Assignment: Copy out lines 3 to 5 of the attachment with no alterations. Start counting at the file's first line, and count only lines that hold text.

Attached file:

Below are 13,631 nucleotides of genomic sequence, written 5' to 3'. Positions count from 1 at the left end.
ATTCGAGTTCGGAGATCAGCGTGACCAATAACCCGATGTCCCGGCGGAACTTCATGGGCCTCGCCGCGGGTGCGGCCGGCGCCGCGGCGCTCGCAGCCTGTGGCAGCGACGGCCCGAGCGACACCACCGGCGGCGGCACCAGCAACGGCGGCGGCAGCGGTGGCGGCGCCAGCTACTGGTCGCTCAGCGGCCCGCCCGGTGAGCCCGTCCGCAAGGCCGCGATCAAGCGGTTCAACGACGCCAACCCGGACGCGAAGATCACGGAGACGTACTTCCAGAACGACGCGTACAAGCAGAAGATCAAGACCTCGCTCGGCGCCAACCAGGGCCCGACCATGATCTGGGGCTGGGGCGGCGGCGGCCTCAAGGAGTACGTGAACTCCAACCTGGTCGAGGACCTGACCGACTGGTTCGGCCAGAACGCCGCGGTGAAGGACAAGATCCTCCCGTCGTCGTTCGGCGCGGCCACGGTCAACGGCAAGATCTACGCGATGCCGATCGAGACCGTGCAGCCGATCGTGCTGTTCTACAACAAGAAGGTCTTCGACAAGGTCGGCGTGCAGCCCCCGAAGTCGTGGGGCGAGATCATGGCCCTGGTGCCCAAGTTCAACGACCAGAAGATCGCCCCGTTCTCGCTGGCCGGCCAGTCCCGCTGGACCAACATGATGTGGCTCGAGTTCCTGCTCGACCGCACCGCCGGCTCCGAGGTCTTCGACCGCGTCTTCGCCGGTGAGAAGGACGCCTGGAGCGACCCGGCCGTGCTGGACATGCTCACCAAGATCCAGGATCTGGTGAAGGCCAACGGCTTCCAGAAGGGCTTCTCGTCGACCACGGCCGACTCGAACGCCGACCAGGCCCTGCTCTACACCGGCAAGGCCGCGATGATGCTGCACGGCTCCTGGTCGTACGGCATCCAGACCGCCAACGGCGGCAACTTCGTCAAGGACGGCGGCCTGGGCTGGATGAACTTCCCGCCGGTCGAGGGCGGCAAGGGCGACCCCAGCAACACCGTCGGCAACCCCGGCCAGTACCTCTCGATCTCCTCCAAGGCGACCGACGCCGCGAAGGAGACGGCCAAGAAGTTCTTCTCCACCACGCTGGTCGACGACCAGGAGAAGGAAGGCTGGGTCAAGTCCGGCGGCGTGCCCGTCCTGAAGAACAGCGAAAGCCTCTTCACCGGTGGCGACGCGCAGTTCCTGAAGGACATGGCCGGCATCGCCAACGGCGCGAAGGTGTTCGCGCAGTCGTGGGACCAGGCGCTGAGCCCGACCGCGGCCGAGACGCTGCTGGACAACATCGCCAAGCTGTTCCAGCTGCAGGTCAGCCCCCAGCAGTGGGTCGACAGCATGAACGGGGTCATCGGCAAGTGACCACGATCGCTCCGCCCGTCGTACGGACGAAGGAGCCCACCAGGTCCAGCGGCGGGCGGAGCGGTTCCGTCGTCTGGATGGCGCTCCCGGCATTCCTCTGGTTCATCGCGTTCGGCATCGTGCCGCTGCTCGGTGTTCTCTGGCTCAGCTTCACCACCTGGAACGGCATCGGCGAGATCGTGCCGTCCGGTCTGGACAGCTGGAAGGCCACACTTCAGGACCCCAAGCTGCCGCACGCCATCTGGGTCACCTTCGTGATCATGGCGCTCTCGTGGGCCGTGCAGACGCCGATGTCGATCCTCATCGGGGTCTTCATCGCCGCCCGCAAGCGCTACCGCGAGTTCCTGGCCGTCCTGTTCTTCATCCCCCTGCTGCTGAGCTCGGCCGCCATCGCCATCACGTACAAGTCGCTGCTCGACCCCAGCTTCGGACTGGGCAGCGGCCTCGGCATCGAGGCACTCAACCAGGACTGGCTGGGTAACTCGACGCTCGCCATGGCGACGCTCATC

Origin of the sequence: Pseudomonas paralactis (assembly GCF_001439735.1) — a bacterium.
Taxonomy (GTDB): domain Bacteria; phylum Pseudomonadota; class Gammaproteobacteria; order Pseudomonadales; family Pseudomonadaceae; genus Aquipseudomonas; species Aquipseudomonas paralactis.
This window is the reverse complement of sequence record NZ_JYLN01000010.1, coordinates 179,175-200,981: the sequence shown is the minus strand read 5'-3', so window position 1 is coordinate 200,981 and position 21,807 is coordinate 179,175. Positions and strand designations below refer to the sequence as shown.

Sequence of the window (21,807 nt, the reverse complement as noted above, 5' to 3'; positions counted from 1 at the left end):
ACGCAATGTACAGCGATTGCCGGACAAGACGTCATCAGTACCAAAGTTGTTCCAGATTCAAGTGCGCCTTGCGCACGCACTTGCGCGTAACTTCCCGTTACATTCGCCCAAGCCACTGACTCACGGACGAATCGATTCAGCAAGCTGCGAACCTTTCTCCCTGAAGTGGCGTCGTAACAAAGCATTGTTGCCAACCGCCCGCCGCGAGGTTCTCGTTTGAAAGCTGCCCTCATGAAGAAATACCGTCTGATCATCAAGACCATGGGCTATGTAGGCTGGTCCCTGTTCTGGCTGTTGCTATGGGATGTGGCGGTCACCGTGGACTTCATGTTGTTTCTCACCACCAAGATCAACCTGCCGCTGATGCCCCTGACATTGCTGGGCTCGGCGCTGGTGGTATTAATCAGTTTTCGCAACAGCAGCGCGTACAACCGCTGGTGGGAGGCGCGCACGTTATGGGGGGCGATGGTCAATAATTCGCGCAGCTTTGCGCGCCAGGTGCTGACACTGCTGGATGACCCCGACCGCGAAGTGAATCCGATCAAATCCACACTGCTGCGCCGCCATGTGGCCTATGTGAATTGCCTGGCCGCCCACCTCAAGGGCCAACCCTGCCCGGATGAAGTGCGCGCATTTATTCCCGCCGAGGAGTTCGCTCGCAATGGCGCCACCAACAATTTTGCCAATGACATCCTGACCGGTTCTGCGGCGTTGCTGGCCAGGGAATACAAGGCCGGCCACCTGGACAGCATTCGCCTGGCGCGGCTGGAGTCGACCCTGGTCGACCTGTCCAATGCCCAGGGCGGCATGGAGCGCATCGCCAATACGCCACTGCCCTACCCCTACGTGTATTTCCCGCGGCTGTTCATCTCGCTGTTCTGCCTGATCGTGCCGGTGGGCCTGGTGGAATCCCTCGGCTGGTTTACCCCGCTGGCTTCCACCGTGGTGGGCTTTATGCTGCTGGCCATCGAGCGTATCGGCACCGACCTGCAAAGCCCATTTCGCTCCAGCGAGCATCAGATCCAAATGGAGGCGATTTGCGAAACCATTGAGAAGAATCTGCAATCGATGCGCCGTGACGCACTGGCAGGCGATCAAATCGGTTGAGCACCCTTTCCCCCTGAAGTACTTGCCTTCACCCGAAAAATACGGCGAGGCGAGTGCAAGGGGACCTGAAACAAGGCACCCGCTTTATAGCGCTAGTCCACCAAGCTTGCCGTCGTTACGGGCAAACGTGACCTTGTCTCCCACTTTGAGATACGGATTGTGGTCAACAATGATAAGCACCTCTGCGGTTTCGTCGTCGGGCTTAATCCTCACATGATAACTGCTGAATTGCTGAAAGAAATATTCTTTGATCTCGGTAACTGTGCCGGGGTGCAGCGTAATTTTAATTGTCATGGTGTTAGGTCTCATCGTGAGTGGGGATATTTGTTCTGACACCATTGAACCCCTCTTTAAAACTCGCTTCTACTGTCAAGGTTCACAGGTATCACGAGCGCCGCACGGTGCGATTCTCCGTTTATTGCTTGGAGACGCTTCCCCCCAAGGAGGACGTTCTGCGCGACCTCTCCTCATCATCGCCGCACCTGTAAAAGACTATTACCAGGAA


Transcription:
Origin of the sequence: Pseudomonas paralactis (assembly GCF_001439735.1) — a bacterium.
Taxonomy (GTDB): domain Bacteria; phylum Pseudomonadota; class Gammaproteobacteria; order Pseudomonadales; family Pseudomonadaceae; genus Aquipseudomonas; species Aquipseudomonas paralactis.
This window is the reverse complement of sequence record NZ_JYLN01000010.1, coordinates 179,175-200,981: the sequence shown is the minus strand read 5'-3', so window position 1 is coordinate 200,981 and position 21,807 is coordinate 179,175. Positions and strand designations below refer to the sequence as shown.